The swamping resistor 120 consumes no DC power, because the output terminals 121 and 122 of the transformer 75 are at the same DC potential (plus). Consider the effect of the 100-ohm swamping resistor 120 when a purely reactive load of, say, j50 ohms at 400 Hertz is added (this is the equivalent of 20 amplifier/loudspeakers). The parallel combination is 1/100 plus 1/j50=1/Z. Z thus equals 44.72<-63.43.degree. ohms. The series equivalent secondary load is 20+j40 ohms. The load reflected to the primary is then 0.25 (20+j40) or (5+j10) ohms; or in terms of impedance: Z=11.18<-63.43.degree. ohms. This the worst case, because 400 Hertz is considered the lowest frequency in the pass band of the preamplifier 64. The magnitude of this impedance is within the distortion level requirements of the preamplifier. This shows that from an open circuit line load to a 50-ohm reactive load the impedance on the primary varies from 25 ohms resistive to 11.18<-63.4.degree. ohms, or 5+j10 ohms.
This regulatory effect of the swamping resistor 120 makes the transformer 75 act like a constant-signal-voltage source for the multiple amplifier load. It means that impedance matching is not required, because practially no signal power is furnished to the line. Therefore changing the audio output power of any or all of the remote amplifier/loudspeakers has practically no effect on the line signal voltage. Another advantage is that the effect of stray shunt capacitance on the transmission line is minimized because of the low output circuit impedance. Also, the shunt capacitive reactance of the line tends to cancel the shunt inductive reactance of the load.
In both alarm and supervisory (standby) operating modes, an internally-generated alarm tone is continuously or repetitively supplied via capacitor 130 to the signal input of the audio amplifier 64. Terminal pairs 131, 132 and 133, 134 provide connections for a microphone and an optional auxiliary signal input, respectively. The three possible input signals are not applied simultaneously, since whatever priority is required by public safety codes is established by the interconnection 67.
When a supervised alarm signal from the FACP 12 appears at terminals 135 and 136, the line power and supervision relay 76, which may be an Arrow M K4YT-24V-9 and which includes a relay coil 138, reverses the switches 110, 165 and 166 from the positions shown. This disconnects the speaker loops 44 and 48 from the supervisory circuits and applies the regulated DC voltage to the speaker line with the polarity shown, thus activating the speakers and sounding the tone alarm. As explained above, the regulated DC voltage is provided by the voltage regulator 103 and is supplied through the line 60 and switch 110 and the transformer secondary center tap 111, while the alarm tone is generated by the dual-tone generator 69 and is supplied through the coupling capacitor 130 and the preamplifier 64 to the transformer 75. When voice directions are to be given, pressing the actuating button of a microphone 140 closes a switch 141. This connects terminals 142 and 142' directly to ground ground through terminal 143 and silences the alarm tone. Voice instructions alone are then sounded (provided of course that DC power is applied to the speaker lines as explained above). Upon release of the microphone button, the alarm tone resumes, if the alarm condition still exists.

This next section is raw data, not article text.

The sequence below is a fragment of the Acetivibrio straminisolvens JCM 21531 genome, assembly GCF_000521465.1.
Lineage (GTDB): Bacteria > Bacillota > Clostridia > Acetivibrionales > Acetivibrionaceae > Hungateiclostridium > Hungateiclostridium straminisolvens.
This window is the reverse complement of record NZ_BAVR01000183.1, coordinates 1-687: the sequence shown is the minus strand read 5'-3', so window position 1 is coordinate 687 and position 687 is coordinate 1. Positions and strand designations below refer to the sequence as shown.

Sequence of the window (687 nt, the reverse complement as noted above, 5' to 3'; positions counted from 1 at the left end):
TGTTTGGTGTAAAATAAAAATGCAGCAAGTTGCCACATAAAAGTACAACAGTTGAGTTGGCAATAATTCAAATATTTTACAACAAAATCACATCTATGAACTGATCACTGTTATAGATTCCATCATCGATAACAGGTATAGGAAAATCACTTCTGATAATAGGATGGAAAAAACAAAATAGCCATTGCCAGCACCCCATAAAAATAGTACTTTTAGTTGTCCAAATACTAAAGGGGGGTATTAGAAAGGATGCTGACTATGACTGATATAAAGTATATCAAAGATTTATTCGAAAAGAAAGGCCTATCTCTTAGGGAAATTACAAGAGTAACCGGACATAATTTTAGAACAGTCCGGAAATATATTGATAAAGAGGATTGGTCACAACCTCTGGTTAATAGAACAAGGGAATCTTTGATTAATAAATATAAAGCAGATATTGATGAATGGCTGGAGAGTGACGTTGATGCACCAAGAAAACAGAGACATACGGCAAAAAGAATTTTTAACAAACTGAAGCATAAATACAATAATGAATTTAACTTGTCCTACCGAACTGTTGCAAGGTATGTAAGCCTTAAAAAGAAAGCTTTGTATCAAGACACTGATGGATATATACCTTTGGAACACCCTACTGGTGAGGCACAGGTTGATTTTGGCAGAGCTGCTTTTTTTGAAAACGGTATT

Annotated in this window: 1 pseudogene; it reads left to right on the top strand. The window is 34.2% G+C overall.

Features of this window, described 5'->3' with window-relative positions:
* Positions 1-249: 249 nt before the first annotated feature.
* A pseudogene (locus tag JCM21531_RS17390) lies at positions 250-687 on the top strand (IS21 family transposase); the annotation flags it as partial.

The audio signals from the microphone 140 and auxiliary signal source are conditioned by a high-pass filter comprising capacitors 145, 146 and 147 and resistors 148, 149 and 150 before application to the audio preamplifier 64. The filter attenuates frequencies lower than 400 Hertz at a rate approaching 18 dB per octave. It serves to eliminate lower voice frequencies that contribute little to intelligibility and to reduce the effect of any stray low-frequency pickup. For example, 60 Hertz hum is attenuated by 50 db.
The alarm tone circuit 69 contains NOR gates connected as two separate unsynchronized square-wave-tone generators. The gates 152 and 153 generate the tone having a frequency f.sub.1, and the gates 154 and 155 generate the tone having a frequency f.sub.2. The two tones are mixed in a network comprising resistors 156, 157 and 158, and then the combination is applied via an isolating resistor 159 and the coupling capacitor 130 to the audio preamplifier 64.
The line power and supervision relay 76 and associated circuitry has a sensitivity such that leakage resistance of the order of 100 K between conductors and, if the negative side of the power supply is grounded, as is usually the case, between either conductor and ground can be detected. The basic sensing circuit comprises resistor 161, end-of-line terminating resistors 162 and 163 (FIG. 1) of 44K each, which are in parallel to yield an equivalent resistance of 22K, and resistor 164. The resistor 164 is a local resistor that is switched into the circuit by a switch 165 under the control of the relay coil 138 during voice or alarm condition and substitutes for the end-of-line resistors 162 and 163, which are then in effect switched out owing to the reversal of switches 110 and 166. This applies forward bias to the speakers 42a . . . 46n. The switching in of the resistor 164 maintains a balance of transistors in effect and a relay 171.